Among the areas devastated by bushfires in Victoria, Australia, in early February 2009 were Kinglake National Park and the surrounding rural and agricultural areas. The park is located on the slopes of the Great Dividing Range Mountains that arc northward through Victoria and along Australia’s East Coast. The park is only 65 kilometers (about 40 miles) north of Melbourne, and it is important to the city not just as a recreation area, but also because it protects some of the rivers and streams that supply the nearly four million city residents with water.
This image from the Advanced Spaceborne Thermal Emission and Reflection Radiometer (ASTER) on NASA’s Terra satellite on February 14 shows the large scale of the bushfire damage to the Kinglake area (left) as well as a close-up of the burned area northeast of Yan Yean Reservoir (right), one of the reservoirs that supplies Melbourne’s water. The false-color image uses a combination of visible and near-infrared wavelengths of light to make smoke more transparent and to highlight burned areas. Unburned vegetation is red, naturally bare ground is tan, and burned areas are charcoal.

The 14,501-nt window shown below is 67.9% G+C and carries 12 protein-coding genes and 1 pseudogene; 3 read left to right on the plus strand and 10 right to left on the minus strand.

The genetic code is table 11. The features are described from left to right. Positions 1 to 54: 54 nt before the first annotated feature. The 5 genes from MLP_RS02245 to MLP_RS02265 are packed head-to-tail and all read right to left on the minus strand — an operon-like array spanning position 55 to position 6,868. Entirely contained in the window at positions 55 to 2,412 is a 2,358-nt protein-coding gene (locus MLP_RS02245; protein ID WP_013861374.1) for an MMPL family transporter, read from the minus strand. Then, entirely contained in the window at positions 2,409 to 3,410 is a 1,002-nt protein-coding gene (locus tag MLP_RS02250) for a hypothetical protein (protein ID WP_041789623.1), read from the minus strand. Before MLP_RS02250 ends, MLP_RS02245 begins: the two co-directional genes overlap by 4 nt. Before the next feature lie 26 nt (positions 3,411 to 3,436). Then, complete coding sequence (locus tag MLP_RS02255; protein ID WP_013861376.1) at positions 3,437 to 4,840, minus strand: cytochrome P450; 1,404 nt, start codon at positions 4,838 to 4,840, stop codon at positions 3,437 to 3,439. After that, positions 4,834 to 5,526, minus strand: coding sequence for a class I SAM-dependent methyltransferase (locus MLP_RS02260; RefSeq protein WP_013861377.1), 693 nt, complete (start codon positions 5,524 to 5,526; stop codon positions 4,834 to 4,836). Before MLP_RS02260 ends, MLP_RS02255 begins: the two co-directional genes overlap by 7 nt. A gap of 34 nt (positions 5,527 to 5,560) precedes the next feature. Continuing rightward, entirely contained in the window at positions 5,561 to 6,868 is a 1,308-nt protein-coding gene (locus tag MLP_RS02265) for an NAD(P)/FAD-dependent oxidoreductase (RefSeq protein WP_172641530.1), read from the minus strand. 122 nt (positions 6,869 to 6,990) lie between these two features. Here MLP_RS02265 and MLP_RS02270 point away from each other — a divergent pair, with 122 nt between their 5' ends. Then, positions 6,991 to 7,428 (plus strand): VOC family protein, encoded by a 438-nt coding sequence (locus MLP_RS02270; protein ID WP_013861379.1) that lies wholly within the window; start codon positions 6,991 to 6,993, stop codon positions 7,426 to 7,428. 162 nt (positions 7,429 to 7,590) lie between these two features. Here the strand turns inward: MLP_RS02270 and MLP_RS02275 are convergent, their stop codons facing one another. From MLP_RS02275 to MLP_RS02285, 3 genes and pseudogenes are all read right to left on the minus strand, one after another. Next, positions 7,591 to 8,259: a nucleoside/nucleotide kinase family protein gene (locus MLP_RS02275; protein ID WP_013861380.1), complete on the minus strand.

According to news reports on February 16, the number of people killed by the bushfires was estimated to be 189, but search and rescue and forensic teams were still in the field. The fire activity had quieted, and the threat to communities in the Kinglake area had lessened. However, firefighters were still working to prevent the fires from doing further damage to the forests that are pivotal for filtering and storing water. According to fire reports from the Victoria Department of Sustainability and the Environment on February 18, these activities included a “backburn” in the Lobb Hill area, northeast of Yan Yean Reservoir. The plumes of smoke rising from the ridges in that area may be from these controlled burns. The large burn scar visible in the mountains to the northeast, however, is the result of the Killmore East-Murrindindi Complex South Fire, which charred more than 75,000 hectares (185,328 acres) in the preceding week.